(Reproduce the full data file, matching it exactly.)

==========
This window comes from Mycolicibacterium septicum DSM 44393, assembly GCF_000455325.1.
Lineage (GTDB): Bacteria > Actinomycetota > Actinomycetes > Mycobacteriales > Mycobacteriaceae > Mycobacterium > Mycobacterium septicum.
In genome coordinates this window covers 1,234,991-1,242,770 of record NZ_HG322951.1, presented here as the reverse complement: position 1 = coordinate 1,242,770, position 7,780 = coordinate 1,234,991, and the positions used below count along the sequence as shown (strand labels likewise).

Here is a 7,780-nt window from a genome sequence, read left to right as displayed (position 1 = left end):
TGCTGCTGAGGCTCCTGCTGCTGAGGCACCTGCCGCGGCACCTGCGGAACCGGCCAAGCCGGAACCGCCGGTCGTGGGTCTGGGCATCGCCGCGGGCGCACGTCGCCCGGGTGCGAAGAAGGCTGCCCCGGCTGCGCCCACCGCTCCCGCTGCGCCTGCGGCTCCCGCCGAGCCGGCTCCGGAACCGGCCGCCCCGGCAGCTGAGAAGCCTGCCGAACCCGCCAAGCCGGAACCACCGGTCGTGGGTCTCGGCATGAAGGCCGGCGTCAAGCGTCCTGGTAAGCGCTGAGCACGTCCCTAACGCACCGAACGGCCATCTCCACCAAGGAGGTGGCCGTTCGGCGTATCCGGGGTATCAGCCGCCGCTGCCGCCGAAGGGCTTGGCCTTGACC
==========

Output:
This window comes from Mycolicibacterium septicum DSM 44393, assembly GCF_000455325.1.
Lineage (GTDB): Bacteria > Actinomycetota > Actinomycetes > Mycobacteriales > Mycobacteriaceae > Mycobacterium > Mycobacterium septicum.
In genome coordinates this window covers 1,234,991-1,242,770 of record NZ_HG322951.1, presented here as the reverse complement: position 1 = coordinate 1,242,770, position 7,780 = coordinate 1,234,991, and the positions used below count along the sequence as shown (strand labels likewise).

Here is a 7,780-nt window from a genome sequence, read left to right as displayed (position 1 = left end):
TGCTGCTGAGGCTCCTGCTGCTGAGGCACCTGCCGCGGCACCTGCGGAACCGGCCAAGCCGGAACCGCCGGTCGTGGGTCTGGGCATCGCCGCGGGCGCACGTCGCCCGGGTGCGAAGAAGGCTGCCCCGGCTGCGCCCACCGCTCCCGCTGCGCCTGCGGCTCCCGCCGAGCCGGCTCCGGAACCGGCCGCCCCGGCAGCTGAGAAGCCTGCCGAACCCGCCAAGCCGGAACCACCGGTCGTGGGTCTCGGCATGAAGGCCGGCGTCAAGCGTCCTGGTAAGCGCTGAGCACGTCCCTAACGCACCGAACGGCCATCTCCACCAAGGAGGTGGCCGTTCGGCGTATCCGGGGTATCAGCCGCCGCTGCCGCCGAAGGGCTTGGCCTTGACC